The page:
“I think it’s just the opposite of the message that should be coming out of the White House,” Maryland Governor Larry Hogan, who has not hesitated to criticize Trump for his handling of the coronavirus, said Sunday.
And Sen Tim Scott, the only African-American Republican in the Senate, said Sunday on Fox News that he had spoken with Trump after his controversial tweets about the protesters and urged him to emphasize the injustice of Floyd’s murder and the importance of non-violent demonstrations. “Those are not constructive tweets, without any question,” Scott said, noting that the President’s subsequent tweets after their conversation were “far more responsive.”
Even some Republicans who have not spoken out directly in recent days think Trump is squandering a political opportunity to reach the crucial voting bloc of white female suburban voters who handed the Democrats a decisive victory in the 2018 midterm elections. Strategists consider these voters to be critical for Republicans to retain the White House and the Senate, but the ABC News/Washington Post poll found Biden ahead with women by 28 points.
Some within the party don’t want to see Trump miss an opportunity to appear to be in total control of the crisis. One former Senate Republican communications aide suggested that Trump could still reach white suburban women by highlighting the racial inequities exposed by Floyd’s death and the benefits of peaceful protests — both issues with which that demographic is sympathetic — and deploy all of the tools at his disposal to maintain order, including the military, as Arkansas Sen. Tom Cotton suggested on Monday. “If he can’t contrast with the Democratic [city and state governments] and say ‘I will protect you,’ it’s a loss,” says the former Senate aide. “This is literally his only opportunity to make the crisis a win for him.”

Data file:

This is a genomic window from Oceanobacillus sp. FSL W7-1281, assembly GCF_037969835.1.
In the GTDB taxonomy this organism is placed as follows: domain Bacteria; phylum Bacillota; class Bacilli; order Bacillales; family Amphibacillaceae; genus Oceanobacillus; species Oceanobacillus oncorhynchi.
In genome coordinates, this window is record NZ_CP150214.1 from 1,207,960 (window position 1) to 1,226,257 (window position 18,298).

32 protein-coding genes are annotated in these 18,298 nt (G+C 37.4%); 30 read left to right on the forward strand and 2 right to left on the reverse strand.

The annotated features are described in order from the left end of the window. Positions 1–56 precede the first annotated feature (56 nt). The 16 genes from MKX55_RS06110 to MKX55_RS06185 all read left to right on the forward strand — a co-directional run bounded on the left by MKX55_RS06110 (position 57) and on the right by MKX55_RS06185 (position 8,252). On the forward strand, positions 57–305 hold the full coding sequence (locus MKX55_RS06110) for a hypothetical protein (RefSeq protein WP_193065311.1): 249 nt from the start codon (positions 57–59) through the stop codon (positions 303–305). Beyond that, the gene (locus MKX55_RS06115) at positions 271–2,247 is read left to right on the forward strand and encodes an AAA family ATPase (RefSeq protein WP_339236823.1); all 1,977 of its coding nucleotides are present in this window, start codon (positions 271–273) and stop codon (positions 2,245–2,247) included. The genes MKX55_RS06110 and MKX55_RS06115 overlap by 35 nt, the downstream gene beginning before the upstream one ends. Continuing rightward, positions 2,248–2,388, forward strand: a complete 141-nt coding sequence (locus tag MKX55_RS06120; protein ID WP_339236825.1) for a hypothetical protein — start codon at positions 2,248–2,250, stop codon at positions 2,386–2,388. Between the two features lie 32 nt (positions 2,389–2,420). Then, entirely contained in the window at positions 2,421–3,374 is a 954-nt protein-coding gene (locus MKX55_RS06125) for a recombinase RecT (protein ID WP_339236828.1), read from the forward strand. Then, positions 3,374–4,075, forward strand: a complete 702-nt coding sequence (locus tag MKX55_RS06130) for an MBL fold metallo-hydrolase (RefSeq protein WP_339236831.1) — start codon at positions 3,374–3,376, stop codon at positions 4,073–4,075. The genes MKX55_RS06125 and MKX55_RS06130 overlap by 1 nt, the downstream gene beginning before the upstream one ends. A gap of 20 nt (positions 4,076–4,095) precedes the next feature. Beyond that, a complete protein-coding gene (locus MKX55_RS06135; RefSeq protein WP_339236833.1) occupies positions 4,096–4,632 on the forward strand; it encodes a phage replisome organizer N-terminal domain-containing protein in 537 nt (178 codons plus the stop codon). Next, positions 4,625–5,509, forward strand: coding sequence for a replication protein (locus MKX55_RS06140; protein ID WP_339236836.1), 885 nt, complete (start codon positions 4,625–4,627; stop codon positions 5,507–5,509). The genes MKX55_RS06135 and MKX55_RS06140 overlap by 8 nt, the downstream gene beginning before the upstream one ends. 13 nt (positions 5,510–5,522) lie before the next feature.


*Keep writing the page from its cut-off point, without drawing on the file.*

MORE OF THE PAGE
By Monday evening, Trump had clearly taken that line of advice on board. As protesters gathered near the White House to demonstrate against police violence and racial inequalities, law enforcement used tear gas to force their exit. Trump then delivered a speech from the Rose Garden, where he announced that he was urging all governors to deploy the National Guard to restore order, and that if local officials did not comply he would take executive action and do it for them. He then walked to St. John’s church — tracing the same path where the protesters had been — which had been damaged in the Sunday night protests, to take a photograph with a Bible.
The display immediately dominated the national discourse, and for many Republicans, further exacerbated the fraught question of how to respond to the Trump’s increasingly extreme messaging. On Tuesday morning, Senate Majority Leader Mitch McConnell, usually a vocal supporter of the President, declined to comment on Trump’s speech. So did Utah Sen. Mitt Romney, who has often criticized the President. “These are times where my heart goes out to people,” Romney said Tuesday. “This is a challenging time for our country, and I’m really not going to be commenting on the daily developments that that are coming from the White House or elsewhere.”